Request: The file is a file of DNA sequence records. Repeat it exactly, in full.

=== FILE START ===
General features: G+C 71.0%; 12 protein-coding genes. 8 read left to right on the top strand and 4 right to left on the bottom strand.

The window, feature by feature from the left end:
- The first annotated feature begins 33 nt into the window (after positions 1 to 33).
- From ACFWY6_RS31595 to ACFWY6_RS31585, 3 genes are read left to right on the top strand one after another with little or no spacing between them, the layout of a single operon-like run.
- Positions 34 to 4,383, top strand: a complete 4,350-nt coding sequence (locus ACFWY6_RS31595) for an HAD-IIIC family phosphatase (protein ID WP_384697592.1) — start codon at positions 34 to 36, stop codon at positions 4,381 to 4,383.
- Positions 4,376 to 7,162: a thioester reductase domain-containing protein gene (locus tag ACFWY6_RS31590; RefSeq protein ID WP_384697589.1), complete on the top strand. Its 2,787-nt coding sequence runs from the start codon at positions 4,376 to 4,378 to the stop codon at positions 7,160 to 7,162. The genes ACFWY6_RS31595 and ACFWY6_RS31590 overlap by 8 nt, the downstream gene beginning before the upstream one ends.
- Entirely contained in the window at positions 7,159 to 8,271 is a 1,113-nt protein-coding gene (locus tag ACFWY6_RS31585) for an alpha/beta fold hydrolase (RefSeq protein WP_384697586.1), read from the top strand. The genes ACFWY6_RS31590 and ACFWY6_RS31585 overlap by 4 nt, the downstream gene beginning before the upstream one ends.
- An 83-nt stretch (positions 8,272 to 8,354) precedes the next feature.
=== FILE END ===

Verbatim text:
General features: G+C 71.0%; 12 protein-coding genes. 8 read left to right on the top strand and 4 right to left on the bottom strand.

The window, feature by feature from the left end:
- The first annotated feature begins 33 nt into the window (after positions 1 to 33).
- From ACFWY6_RS31595 to ACFWY6_RS31585, 3 genes are read left to right on the top strand one after another with little or no spacing between them, the layout of a single operon-like run.
- Positions 34 to 4,383, top strand: a complete 4,350-nt coding sequence (locus ACFWY6_RS31595) for an HAD-IIIC family phosphatase (protein ID WP_384697592.1) — start codon at positions 34 to 36, stop codon at positions 4,381 to 4,383.
- Positions 4,376 to 7,162: a thioester reductase domain-containing protein gene (locus tag ACFWY6_RS31590; RefSeq protein ID WP_384697589.1), complete on the top strand. Its 2,787-nt coding sequence runs from the start codon at positions 4,376 to 4,378 to the stop codon at positions 7,160 to 7,162. The genes ACFWY6_RS31595 and ACFWY6_RS31590 overlap by 8 nt, the downstream gene beginning before the upstream one ends.
- Entirely contained in the window at positions 7,159 to 8,271 is a 1,113-nt protein-coding gene (locus tag ACFWY6_RS31585) for an alpha/beta fold hydrolase (RefSeq protein WP_384697586.1), read from the top strand. The genes ACFWY6_RS31590 and ACFWY6_RS31585 overlap by 4 nt, the downstream gene beginning before the upstream one ends.
- An 83-nt stretch (positions 8,272 to 8,354) precedes the next feature.